Don't Trip Yourself up While Buying your New Home
With the thrill that comes with an accepted offer and a "yes" from the lender, many homebuyers make the mistake of carrying their enthusiasm straight to the mall or furniture store. There still remain a few major hurdles to jump before the keys are handed over. Here are some actions to avoid before closing to be sure your transaction goes smoothly.
Don't buy big-ticket items. Although you may be dreaming of ways to turn your new home into a castle, try to stay away from big ticket purchases like appliances, electronics, or furniture. You will also want to keep away from vacations and vehicle purchases until your loan closes. Financing new furniture with a store card or a bank credit card could jeopardize your credit worthiness during the time it means the most. Using cash to purchase expensive items can also create a bad idea: many lending institutions take into consideration your available cash when approving your mortgage loan.
Don't get a new job. Your recent career history should show stability. Finding a new job (particularly one with a bigger paycheck) may not jeopardize your ability to qualify for a loan. But in some cases, changing jobs during the loan application process might bring concern and affect your application.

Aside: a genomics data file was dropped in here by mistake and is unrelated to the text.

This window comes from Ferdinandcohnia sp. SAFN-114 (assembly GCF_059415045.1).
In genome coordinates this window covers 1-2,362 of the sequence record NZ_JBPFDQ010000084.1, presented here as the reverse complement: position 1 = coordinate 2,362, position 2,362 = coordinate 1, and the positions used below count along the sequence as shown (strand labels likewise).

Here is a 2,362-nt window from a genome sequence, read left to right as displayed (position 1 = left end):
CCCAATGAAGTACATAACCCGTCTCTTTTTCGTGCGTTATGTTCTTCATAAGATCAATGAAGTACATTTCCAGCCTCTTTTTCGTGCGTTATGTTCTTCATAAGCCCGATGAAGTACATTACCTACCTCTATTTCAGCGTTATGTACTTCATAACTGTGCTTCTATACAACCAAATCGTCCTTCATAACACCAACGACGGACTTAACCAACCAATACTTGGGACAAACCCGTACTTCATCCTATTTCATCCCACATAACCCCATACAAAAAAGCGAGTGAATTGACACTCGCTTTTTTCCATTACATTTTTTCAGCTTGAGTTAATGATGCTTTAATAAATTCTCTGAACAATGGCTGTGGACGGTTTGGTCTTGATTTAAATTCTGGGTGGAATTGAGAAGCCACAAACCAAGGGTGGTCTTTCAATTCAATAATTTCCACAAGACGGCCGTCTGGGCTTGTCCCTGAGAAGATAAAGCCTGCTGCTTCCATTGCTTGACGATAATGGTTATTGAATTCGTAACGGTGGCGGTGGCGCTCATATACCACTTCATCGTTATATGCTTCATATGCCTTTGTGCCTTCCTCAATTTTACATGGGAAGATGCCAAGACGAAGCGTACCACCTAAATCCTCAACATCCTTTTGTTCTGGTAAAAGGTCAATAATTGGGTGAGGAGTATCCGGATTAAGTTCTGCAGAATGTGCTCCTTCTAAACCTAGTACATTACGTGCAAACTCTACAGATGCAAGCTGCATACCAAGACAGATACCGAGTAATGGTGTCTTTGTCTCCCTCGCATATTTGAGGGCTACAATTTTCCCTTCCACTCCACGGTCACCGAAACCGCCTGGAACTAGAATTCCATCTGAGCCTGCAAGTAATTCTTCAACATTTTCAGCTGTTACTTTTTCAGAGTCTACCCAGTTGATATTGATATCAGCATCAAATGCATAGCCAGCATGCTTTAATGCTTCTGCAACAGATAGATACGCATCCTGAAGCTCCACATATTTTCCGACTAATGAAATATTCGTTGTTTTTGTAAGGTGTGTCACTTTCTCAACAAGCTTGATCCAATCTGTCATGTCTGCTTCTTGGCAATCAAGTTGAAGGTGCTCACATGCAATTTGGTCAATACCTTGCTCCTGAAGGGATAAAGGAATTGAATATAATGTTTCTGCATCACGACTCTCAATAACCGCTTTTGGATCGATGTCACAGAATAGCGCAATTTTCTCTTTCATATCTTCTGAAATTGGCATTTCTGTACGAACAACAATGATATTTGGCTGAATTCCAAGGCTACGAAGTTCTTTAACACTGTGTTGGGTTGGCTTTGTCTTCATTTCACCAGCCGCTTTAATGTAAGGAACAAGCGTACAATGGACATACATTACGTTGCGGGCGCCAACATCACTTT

Don't switch banks or move money around in your bank accounts. Most lenders will require you to produce recent bank statements for your accounts: checking, savings, money market, and other liquid assets. In order to detect fraud, lenders look for clear documentation of how you earn your living and where any additional funds come from. Even for innocent reasons, transferring funds or switching banks might make it difficult for the lender to verify your bank history.
Don't give your FSBO (for sale by owner) seller a "good faith" deposit, made out directly to him. As a rule, your good faith money is yours, not the seller's until closing. Your FSBO seller may not know that the good faith funds is to be applied to your expenses at closing. Get an attorney or other neutral person who is able to hang on to the money or place it in a trust account until you close. The final disposition of earnest money, if your sale fails, should be included in the purchase agreement with the seller.